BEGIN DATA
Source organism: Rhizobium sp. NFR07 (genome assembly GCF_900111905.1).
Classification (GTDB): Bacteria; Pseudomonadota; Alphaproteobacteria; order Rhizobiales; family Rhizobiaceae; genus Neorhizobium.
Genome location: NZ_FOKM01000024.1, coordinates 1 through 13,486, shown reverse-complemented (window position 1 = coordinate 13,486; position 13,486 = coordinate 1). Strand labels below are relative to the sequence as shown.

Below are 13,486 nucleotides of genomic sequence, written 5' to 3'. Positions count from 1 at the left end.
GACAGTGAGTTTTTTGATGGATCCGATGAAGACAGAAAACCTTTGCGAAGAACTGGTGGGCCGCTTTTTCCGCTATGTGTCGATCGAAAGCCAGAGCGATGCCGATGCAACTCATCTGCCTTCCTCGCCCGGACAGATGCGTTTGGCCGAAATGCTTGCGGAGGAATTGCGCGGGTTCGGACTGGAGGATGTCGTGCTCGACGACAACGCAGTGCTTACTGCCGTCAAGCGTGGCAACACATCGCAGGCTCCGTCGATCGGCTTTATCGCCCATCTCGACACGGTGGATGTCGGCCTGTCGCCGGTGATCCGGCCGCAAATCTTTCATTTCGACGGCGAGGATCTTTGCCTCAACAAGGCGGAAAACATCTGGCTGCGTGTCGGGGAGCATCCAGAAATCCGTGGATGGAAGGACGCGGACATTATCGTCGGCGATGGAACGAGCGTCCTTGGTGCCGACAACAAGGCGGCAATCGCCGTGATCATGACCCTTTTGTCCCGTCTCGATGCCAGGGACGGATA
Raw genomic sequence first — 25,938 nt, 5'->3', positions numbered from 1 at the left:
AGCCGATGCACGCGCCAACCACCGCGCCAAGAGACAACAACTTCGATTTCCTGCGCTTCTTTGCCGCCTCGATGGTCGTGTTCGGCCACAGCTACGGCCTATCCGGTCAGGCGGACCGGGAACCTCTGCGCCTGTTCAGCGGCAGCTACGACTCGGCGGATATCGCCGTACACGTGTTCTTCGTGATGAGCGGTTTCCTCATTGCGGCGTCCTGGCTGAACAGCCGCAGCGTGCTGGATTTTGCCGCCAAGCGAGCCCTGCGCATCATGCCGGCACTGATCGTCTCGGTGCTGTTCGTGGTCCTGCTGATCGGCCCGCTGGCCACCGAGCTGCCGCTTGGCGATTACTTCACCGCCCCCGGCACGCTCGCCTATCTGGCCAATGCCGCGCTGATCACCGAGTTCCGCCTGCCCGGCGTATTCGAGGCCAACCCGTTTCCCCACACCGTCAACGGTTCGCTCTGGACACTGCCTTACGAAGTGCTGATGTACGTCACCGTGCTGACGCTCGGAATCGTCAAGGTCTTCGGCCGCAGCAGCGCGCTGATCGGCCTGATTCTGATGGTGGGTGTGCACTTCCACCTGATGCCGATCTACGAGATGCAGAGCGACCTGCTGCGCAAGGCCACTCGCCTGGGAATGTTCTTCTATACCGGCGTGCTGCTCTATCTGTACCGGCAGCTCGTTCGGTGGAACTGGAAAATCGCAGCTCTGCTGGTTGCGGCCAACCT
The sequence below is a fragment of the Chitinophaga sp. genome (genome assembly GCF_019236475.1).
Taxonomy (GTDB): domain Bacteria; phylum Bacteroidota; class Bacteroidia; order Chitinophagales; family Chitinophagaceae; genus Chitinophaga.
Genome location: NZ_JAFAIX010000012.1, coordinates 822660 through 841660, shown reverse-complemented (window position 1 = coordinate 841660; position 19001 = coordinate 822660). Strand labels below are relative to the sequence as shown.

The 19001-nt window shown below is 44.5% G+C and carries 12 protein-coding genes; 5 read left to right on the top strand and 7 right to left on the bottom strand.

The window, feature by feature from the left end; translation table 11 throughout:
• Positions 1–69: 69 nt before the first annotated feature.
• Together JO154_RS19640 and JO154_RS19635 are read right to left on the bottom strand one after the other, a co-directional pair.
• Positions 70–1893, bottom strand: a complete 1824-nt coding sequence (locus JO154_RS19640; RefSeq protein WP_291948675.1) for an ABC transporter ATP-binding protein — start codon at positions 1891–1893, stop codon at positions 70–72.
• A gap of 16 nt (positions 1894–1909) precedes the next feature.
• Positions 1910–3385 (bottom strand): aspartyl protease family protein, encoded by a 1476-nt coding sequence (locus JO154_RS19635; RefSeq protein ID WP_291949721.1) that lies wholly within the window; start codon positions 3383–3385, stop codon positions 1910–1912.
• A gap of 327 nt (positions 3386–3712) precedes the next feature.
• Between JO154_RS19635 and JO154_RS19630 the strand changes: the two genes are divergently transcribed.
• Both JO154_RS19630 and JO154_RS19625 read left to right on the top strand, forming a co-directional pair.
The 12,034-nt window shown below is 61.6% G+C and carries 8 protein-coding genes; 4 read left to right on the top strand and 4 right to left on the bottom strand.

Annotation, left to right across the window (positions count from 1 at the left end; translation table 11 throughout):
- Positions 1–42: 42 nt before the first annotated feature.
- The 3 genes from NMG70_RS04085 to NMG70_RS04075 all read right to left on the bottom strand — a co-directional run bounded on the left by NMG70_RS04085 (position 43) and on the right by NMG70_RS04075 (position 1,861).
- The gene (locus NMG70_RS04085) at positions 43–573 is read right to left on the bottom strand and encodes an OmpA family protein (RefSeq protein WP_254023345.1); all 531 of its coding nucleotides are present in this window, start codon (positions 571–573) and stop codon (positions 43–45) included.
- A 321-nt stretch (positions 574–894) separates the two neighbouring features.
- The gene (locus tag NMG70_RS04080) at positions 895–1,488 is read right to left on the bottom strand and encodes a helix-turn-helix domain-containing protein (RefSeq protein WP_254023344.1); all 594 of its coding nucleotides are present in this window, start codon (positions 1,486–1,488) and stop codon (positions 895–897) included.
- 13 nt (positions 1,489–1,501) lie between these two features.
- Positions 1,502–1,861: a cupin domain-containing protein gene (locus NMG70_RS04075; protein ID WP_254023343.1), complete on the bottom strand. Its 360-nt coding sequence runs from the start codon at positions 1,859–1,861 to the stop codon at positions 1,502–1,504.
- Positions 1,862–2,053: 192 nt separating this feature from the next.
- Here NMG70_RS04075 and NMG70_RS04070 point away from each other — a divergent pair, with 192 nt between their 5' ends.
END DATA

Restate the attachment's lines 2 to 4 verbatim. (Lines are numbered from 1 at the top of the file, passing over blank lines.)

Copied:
Classification (GTDB): Bacteria; Pseudomonadota; Alphaproteobacteria; order Rhizobiales; family Rhizobiaceae; genus Neorhizobium.
Genome location: NZ_FOKM01000024.1, coordinates 1 through 13,486, shown reverse-complemented (window position 1 = coordinate 13,486; position 13,486 = coordinate 1). Strand labels below are relative to the sequence as shown.

Below are 13,486 nucleotides of genomic sequence, written 5' to 3'. Positions count from 1 at the left end.